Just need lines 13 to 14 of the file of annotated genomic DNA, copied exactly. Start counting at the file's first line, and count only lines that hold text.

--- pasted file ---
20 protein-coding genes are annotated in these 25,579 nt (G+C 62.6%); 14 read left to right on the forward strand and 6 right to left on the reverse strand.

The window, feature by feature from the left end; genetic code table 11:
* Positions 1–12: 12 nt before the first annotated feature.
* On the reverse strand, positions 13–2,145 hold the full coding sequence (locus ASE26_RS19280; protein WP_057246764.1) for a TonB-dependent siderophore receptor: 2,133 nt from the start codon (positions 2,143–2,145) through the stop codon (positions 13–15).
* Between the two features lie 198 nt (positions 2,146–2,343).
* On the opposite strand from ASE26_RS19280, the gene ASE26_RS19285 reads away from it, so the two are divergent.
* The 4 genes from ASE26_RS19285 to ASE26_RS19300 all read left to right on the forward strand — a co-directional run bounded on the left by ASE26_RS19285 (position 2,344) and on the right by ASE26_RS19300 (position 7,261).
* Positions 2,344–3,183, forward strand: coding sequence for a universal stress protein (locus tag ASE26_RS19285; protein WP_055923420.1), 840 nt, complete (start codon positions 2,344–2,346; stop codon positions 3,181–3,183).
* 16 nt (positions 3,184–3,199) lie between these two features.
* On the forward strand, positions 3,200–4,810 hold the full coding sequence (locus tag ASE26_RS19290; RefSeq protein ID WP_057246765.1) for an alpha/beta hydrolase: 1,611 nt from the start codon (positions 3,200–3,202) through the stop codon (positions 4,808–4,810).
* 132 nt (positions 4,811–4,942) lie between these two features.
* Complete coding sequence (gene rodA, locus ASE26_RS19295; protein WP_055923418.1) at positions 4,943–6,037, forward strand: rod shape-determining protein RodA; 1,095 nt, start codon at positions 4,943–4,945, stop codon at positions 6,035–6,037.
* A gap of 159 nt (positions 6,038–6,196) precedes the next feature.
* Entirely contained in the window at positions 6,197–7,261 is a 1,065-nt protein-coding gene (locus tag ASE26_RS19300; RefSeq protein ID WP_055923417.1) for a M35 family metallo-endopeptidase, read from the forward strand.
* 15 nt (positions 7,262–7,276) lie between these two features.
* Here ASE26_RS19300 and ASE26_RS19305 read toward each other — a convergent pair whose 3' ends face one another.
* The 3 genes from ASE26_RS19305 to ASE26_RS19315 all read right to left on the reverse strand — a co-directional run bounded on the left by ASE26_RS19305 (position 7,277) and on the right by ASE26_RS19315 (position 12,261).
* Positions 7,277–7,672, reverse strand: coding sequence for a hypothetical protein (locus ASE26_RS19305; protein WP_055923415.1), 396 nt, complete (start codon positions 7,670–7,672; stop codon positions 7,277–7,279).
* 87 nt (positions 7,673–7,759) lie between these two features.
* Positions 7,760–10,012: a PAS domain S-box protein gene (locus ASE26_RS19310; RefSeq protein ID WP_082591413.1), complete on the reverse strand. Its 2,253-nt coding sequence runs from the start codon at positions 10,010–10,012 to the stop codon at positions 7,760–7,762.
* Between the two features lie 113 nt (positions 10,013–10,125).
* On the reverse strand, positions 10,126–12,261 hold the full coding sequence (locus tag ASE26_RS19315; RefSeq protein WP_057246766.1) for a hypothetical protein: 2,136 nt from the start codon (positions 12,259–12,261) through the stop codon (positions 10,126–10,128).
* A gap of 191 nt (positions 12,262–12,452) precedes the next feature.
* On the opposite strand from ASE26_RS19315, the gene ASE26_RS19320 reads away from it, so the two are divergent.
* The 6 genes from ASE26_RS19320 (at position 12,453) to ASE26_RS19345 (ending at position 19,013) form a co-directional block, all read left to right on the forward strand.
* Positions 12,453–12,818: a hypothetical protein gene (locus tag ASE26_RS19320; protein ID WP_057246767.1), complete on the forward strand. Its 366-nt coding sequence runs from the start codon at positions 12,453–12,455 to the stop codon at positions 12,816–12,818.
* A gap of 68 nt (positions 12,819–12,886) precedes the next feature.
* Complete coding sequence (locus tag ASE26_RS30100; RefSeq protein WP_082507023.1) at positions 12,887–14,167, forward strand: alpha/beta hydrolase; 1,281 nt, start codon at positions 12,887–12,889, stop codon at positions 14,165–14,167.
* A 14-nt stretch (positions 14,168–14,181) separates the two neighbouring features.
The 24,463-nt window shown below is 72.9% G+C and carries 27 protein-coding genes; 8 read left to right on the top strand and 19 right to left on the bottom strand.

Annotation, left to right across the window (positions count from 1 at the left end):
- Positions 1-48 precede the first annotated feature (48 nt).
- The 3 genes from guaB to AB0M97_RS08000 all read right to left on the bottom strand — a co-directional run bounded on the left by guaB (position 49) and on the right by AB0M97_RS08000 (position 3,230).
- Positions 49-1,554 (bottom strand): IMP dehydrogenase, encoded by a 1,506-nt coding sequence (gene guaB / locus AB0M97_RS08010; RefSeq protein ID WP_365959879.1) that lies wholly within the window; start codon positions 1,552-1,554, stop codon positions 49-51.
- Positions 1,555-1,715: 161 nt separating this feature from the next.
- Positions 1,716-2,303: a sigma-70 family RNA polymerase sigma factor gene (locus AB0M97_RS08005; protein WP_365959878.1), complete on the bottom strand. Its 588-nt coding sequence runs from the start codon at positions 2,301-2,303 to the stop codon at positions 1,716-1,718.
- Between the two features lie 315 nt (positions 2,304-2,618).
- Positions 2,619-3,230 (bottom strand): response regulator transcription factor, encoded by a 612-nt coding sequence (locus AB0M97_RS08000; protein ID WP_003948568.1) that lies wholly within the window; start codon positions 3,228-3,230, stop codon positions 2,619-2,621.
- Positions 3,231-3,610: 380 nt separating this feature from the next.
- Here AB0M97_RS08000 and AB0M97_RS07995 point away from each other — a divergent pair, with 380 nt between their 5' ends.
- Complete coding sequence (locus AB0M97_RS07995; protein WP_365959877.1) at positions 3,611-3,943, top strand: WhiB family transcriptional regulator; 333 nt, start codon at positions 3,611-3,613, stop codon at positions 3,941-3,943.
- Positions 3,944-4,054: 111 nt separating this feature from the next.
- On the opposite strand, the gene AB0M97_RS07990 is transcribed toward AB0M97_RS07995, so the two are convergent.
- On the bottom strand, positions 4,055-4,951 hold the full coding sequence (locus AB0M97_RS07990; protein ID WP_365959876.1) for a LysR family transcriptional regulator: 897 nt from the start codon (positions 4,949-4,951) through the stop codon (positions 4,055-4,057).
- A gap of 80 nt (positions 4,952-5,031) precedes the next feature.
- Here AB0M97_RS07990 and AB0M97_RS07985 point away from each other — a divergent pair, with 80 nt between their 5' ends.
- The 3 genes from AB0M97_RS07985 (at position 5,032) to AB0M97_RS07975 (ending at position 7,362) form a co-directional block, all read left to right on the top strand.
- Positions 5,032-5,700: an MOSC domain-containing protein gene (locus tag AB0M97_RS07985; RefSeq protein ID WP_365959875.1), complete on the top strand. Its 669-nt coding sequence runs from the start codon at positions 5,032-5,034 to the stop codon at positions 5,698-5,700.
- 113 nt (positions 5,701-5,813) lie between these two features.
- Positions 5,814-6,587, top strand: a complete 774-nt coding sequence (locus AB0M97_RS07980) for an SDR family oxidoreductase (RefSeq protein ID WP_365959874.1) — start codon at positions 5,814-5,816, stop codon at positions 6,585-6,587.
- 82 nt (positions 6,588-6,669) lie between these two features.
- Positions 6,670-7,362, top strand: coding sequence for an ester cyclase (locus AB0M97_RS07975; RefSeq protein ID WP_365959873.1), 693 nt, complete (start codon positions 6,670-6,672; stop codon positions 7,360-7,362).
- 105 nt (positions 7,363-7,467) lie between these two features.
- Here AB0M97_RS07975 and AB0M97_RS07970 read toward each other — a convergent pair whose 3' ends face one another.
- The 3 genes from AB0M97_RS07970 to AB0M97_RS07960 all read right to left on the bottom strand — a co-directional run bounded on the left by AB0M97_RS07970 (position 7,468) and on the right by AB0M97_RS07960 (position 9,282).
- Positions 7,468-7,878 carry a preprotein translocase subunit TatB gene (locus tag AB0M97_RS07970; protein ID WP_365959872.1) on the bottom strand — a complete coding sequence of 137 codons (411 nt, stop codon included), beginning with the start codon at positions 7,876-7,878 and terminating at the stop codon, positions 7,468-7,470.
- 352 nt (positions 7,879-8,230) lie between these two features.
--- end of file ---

* A gap of 159 nt (positions 6,038–6,196) precedes the next feature.
* Entirely contained in the window at positions 6,197–7,261 is a 1,065-nt protein-coding gene (locus tag ASE26_RS19300; RefSeq protein ID WP_055923417.1) for a M35 family metallo-endopeptidase, read from the forward strand.